SHERIDAN — The Tongue River cross-country runners all woke up to the same two things Tuesday.
No. 1, a blanket of snow covering their yards. And No. 2, a 6 a.m. text from head coach Laine Parish telling them to bring their pants, hats and gloves. He planned for the team to run after school just like normal.
And it did.
Despite heavy snowfall, the first of the fall 2021 season, the Eagles went about their business as usual, trying to stay on track for their regional meet in Hulett this weekend. They ran outside on Tongue River Canyon Road before doing some weightlifting and agility training inside. Parish said his team lost only about a mile or two of training during the storm.
The runners even threw some snowballs.
“The kids are troopers,” Parish said. “I didn’t hear anyone complaining. They were having fun.”
They weren’t the only ones.
The Tongue River football team also practiced outside and took a moment to body-sled down the snow-covered hill next to its practice field.
And with the exception of Arvada-Clearmont volleyball, which canceled practice due to Sheridan County School District 3 letting students out early, the indoor teams weren’t greatly affected.
“Doesn’t change much,” Sheridan swim coach Brent Moore said. “Sometimes, other after-school programs are canceled. We give grace for kids who live out of town who may need to miss (practice) to get home safely. Their travel safety comes first. But typically, if there’s school, there is practice.”
All three districts went to school Tuesday.
But some of the other outdoor teams weren’t as lucky as Tongue River cross-country or football.
Sheridan and Big Horn football both migrated inside for the day. The Broncs watched film and mentally prepared for their Friday game against Campbell County. The Rams did the same but also added some physical drills in the Big Horn Elementary School gym.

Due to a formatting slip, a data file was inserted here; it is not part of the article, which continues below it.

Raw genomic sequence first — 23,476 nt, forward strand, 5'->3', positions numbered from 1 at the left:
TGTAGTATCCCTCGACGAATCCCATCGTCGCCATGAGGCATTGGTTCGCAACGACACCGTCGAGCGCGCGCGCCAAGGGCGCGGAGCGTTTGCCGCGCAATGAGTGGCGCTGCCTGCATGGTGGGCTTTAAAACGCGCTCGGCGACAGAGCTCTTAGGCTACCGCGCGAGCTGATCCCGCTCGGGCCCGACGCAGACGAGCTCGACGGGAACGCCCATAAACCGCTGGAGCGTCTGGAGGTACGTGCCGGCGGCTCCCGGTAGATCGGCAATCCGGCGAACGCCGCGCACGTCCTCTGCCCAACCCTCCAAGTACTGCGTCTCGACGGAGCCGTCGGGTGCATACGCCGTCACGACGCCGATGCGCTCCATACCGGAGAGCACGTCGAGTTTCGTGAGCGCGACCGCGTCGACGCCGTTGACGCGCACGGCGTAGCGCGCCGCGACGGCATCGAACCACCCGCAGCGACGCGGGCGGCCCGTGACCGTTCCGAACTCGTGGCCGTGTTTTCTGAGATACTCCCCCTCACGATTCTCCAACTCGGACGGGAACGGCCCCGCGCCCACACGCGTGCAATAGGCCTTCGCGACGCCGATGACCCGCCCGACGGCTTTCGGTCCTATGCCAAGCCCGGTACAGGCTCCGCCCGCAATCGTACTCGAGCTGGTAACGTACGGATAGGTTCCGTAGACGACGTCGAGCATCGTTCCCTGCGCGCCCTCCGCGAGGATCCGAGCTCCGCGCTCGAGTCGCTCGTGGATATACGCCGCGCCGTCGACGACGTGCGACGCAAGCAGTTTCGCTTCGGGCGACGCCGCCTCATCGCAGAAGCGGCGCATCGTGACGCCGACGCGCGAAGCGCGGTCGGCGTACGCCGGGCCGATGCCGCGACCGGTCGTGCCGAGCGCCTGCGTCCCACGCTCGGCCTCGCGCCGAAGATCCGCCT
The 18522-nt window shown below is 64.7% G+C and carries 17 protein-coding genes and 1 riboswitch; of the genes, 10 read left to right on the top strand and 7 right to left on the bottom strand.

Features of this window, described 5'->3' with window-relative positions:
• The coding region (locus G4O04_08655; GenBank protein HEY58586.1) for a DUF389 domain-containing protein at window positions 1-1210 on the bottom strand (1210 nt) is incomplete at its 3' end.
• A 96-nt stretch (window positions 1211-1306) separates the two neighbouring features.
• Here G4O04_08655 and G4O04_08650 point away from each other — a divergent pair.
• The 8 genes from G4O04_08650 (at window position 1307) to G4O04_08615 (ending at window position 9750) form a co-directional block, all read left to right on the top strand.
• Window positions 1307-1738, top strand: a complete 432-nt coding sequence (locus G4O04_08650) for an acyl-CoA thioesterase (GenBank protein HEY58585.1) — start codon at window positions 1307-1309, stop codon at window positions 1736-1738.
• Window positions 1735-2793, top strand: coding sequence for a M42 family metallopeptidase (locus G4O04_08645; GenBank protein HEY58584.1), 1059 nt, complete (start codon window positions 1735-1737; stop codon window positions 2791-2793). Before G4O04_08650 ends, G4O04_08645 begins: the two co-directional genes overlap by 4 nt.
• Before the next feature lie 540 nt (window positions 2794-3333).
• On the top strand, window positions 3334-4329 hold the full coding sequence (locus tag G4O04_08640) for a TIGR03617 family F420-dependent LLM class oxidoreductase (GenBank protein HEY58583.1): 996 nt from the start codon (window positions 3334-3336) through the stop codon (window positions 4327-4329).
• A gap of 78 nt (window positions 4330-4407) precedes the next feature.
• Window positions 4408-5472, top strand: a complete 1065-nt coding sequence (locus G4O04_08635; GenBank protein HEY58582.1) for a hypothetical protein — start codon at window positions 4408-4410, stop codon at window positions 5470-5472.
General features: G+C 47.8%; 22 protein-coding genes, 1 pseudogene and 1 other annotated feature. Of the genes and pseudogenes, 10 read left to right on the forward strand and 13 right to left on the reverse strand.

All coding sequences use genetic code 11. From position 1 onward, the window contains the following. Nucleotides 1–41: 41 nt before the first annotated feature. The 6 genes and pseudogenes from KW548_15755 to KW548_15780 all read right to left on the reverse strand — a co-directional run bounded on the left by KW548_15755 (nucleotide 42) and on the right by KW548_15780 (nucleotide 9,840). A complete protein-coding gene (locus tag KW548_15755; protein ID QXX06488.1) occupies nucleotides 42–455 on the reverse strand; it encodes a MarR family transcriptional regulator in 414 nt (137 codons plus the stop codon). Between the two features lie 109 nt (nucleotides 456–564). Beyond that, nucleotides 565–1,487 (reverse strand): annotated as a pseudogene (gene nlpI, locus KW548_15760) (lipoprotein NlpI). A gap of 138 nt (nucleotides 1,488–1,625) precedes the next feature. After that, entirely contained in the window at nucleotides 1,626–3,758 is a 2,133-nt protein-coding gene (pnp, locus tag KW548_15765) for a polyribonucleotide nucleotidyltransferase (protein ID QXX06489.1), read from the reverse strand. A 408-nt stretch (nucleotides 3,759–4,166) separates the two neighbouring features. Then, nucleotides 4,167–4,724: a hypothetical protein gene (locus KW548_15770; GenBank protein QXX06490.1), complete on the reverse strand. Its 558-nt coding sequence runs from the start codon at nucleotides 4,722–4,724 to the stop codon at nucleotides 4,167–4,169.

“I feel good about the prep,” Big Horn head coach Kirk McLaughlin said. “I just don’t feel good about the reps and getting the practice time in. We’ll see how the week turns out and see what we can actually get done in a gym. But with the extent of the storm, it’s like, how much time on the field are we actually going to have? That’s just kind of the big concern right now. How are we going to have to adjust to get in what we absolutely have to get in?”
McLaughlin warned his players Monday that they’d probably be inside Tuesday.
In the past, if temperatures were really low, the Rams split practice between inside and outside. But McLaughlin can remember only one other year, 2013, with a big October snowstorm during their season. He recalls that snow being similarly heavy to Tuesday — and thus hard to remove from the turf field without creating ruts — but he isn’t sure how his team handled it.
This week, the Rams are getting ready to play against rival Tongue River. With a Saturday game, they have an extra day of practice, but McLaughlin is still worried.
He started thinking up ways to clear the field later this week if necessary.
Football teams feature a lot of big, strong guys. Get enough of those together and have them start rolling snowballs from one end of the flat turf field to the other, packing more snow onto the snowballs and pulling it off the field as they go. Then, Big Horn has a clean-enough field, and the sun will melt the big piles when it returns.
“I don’t know,” McLaughlin said with a laugh. “We’ll just kind of make do.”